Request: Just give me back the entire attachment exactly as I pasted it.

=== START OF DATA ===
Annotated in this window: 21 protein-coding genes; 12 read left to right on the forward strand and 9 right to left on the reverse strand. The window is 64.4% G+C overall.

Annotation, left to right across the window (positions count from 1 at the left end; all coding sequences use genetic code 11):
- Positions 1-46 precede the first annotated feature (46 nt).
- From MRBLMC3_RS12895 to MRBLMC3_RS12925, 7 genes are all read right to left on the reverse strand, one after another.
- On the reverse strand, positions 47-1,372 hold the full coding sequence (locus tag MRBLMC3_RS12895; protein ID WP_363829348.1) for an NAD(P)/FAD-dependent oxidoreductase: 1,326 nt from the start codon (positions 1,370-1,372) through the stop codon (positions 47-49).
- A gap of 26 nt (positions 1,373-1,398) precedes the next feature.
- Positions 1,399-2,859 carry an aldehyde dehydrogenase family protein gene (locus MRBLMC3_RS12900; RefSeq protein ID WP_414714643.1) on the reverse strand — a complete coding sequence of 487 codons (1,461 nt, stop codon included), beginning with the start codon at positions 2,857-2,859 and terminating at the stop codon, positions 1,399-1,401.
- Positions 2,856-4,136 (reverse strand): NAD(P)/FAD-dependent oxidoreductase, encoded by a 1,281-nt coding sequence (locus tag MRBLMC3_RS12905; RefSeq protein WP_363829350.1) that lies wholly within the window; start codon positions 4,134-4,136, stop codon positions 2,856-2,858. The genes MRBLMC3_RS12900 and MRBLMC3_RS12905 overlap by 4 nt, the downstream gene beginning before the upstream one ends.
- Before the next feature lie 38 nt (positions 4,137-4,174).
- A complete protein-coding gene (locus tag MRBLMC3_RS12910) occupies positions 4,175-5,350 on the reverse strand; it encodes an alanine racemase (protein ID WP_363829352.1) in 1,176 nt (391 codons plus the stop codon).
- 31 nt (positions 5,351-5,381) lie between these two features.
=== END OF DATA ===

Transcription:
Annotated in this window: 21 protein-coding genes; 12 read left to right on the forward strand and 9 right to left on the reverse strand. The window is 64.4% G+C overall.

Annotation, left to right across the window (positions count from 1 at the left end; all coding sequences use genetic code 11):
- Positions 1-46 precede the first annotated feature (46 nt).
- From MRBLMC3_RS12895 to MRBLMC3_RS12925, 7 genes are all read right to left on the reverse strand, one after another.
- On the reverse strand, positions 47-1,372 hold the full coding sequence (locus tag MRBLMC3_RS12895; protein ID WP_363829348.1) for an NAD(P)/FAD-dependent oxidoreductase: 1,326 nt from the start codon (positions 1,370-1,372) through the stop codon (positions 47-49).
- A gap of 26 nt (positions 1,373-1,398) precedes the next feature.
- Positions 1,399-2,859 carry an aldehyde dehydrogenase family protein gene (locus MRBLMC3_RS12900; RefSeq protein ID WP_414714643.1) on the reverse strand — a complete coding sequence of 487 codons (1,461 nt, stop codon included), beginning with the start codon at positions 2,857-2,859 and terminating at the stop codon, positions 1,399-1,401.
- Positions 2,856-4,136 (reverse strand): NAD(P)/FAD-dependent oxidoreductase, encoded by a 1,281-nt coding sequence (locus tag MRBLMC3_RS12905; RefSeq protein WP_363829350.1) that lies wholly within the window; start codon positions 4,134-4,136, stop codon positions 2,856-2,858. The genes MRBLMC3_RS12900 and MRBLMC3_RS12905 overlap by 4 nt, the downstream gene beginning before the upstream one ends.
- Before the next feature lie 38 nt (positions 4,137-4,174).
- A complete protein-coding gene (locus tag MRBLMC3_RS12910) occupies positions 4,175-5,350 on the reverse strand; it encodes an alanine racemase (protein ID WP_363829352.1) in 1,176 nt (391 codons plus the stop codon).
- 31 nt (positions 5,351-5,381) lie between these two features.